Have you seen anyone in the hospital who doesn’t follow the COVID guidelines?
Absolutely. Every single day, from the moment people walk in there, while they’re in the ED. We have patients who come in who may be not coherent. But we’ll take the time to explain to them. People will come without a mask, you’ll have groups of people sitting together, and we have to tell them to distance. You’re constantly having to remind them all day, every day about all the guidelines that we have.
How does that feel as someone who has seen people in critical care for this, and then people come in and don’t do what they’re supposed to do?
It’s frustrating, especially when you have the people who don’t have any sort of mental health issues or who are completely coherent and then don’t want to wear the mask. We’re just like, you’re exposing yourself by not wearing the mask and exposing others by not wearing the mask. You’re coming to the hospital to basically get sick instead of get help.
Have you had the chance to get COVID vaccinated yet?
I did. I got both doses.
Did you have any apprehension about the vaccine?
Initially I did. Our head nurse is really great because she kind of sat us down and just talked with us about it. She asked us what our concerns were. But the one piece of advice she gave us, which I really took heed was: go ahead and do the research. Weigh your options and then you decide for yourself. So I did that. I read a lot of the research on the way the vaccines were developed. It just makes sense to me because on the one hand, you have COVID. And I’m never going to know how if I got it, how I would react. Am I going to do well? Will I be asymptomatic? Or will I be one of the people who needs a ventilator. And even if nothing happens to me, if I bring it home, who in my home is going to have that? Who else could I expose it to? So COVID is like the unknown. But with the vaccine, even if you think the worst thing that could possibly happen with the vaccine is anaphylaxis. Anaphylaxis, the extreme allergic reaction, we have treatments for that. We can give you an epinephrine, we get you to the hospital. We put some antihistamines in and you’re fine. It’s a scary experience, yes, but it’s treatable. We know how to treat that. And so I was just like, I can get treated for the worst possible thing getting a vaccine, or I could do the unknown, possibly die, or cause someone else to die from COVID. It just made sense to get the vaccine at that point, because really the risks don’t outweigh the benefits.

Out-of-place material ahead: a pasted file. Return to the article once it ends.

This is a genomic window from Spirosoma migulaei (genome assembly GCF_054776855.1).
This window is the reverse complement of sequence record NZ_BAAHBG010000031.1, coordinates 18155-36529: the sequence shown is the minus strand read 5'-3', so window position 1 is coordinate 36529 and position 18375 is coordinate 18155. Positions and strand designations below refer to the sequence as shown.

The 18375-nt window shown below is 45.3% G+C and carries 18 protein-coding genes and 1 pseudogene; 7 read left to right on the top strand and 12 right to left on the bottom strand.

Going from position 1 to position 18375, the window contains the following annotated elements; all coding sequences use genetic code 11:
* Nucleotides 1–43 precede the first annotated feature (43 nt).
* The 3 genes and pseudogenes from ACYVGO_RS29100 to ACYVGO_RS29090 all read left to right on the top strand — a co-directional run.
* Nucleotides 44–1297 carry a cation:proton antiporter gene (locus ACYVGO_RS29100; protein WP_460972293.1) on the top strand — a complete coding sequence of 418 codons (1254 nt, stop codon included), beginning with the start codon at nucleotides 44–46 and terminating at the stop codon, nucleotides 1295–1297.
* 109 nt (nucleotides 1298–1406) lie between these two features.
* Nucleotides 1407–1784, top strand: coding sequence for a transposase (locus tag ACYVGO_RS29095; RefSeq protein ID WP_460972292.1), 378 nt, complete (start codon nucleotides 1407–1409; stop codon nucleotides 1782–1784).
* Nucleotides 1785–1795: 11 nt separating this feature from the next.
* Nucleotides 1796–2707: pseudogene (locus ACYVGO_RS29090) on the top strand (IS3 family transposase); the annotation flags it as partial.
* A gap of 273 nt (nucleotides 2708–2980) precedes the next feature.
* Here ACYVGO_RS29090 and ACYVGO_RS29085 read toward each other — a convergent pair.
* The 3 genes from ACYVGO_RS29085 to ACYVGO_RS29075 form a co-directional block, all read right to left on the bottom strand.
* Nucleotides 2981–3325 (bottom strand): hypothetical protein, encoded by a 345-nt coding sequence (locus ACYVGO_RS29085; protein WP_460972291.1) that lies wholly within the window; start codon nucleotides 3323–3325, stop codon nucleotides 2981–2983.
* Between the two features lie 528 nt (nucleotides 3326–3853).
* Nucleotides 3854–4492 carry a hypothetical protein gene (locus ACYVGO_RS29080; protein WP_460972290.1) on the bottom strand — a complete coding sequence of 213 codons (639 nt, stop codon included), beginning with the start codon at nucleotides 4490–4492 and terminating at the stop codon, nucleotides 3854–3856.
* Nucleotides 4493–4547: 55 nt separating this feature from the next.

Has any of the staff not gotten vaccinated?
Actually quite a few have not gotten vaccinated. Since I had the second dose a lot of people were asking me: How was it? How do you feel? I did have side effects. And that’s okay. That happens sometimes. But it lasted for four days and now I’m fine. I still have not tested positive for COVID. So for the most part, it’s working. I know a few people have scheduled themselves. I also know that we ran out of vaccines, and there were people who were trying to get vaccines that couldn’t. And that the city is also having the same problem. But I think more and more of the staff is gearing more towards getting vaccinated.
Do you think that there are any positives that we can take from COVID?
Yeah, I think there are quite a few. Even though this has been a really scary experience for everyone. I think that one of the most important things that we all have learned to appreciate what we have, number one. The other thing is realizing that the people that you didn’t think were important ended up being the most important people to have around. Nobody thought the guy working at the grocery store was going to be important to them until you had nothing else but to try and get food, or there weren’t enough supplies for something. Or, you didn’t appreciate the housekeeping worker in the hospital, who keeps the floor clean, and makes sure that the surfaces don’t have COVID on it. I think the biggest lesson other than appreciation is understanding that we all have value.